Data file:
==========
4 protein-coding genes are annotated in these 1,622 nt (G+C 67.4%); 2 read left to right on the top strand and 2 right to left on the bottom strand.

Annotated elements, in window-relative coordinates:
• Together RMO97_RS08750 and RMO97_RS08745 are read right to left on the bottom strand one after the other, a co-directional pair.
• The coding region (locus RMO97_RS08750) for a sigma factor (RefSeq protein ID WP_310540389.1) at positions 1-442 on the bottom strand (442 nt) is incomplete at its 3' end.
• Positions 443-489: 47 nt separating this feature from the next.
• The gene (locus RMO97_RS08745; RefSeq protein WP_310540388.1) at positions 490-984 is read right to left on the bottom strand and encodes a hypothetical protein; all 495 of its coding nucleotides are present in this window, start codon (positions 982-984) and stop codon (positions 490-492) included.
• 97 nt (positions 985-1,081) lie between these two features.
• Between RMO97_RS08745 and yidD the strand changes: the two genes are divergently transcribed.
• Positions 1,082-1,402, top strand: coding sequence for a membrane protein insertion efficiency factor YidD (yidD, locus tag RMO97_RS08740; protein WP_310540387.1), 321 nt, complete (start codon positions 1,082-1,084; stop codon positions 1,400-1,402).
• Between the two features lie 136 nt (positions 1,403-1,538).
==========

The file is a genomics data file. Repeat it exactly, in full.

4 protein-coding genes are annotated in these 1,622 nt (G+C 67.4%); 2 read left to right on the top strand and 2 right to left on the bottom strand.

Annotated elements, in window-relative coordinates:
• Together RMO97_RS08750 and RMO97_RS08745 are read right to left on the bottom strand one after the other, a co-directional pair.
• The coding region (locus RMO97_RS08750) for a sigma factor (RefSeq protein ID WP_310540389.1) at positions 1-442 on the bottom strand (442 nt) is incomplete at its 3' end.
• Positions 443-489: 47 nt separating this feature from the next.
• The gene (locus RMO97_RS08745; RefSeq protein WP_310540388.1) at positions 490-984 is read right to left on the bottom strand and encodes a hypothetical protein; all 495 of its coding nucleotides are present in this window, start codon (positions 982-984) and stop codon (positions 490-492) included.
• 97 nt (positions 985-1,081) lie between these two features.
• Between RMO97_RS08745 and yidD the strand changes: the two genes are divergently transcribed.
• Positions 1,082-1,402, top strand: coding sequence for a membrane protein insertion efficiency factor YidD (yidD, locus tag RMO97_RS08740; protein WP_310540387.1), 321 nt, complete (start codon positions 1,082-1,084; stop codon positions 1,400-1,402).
• Between the two features lie 136 nt (positions 1,403-1,538).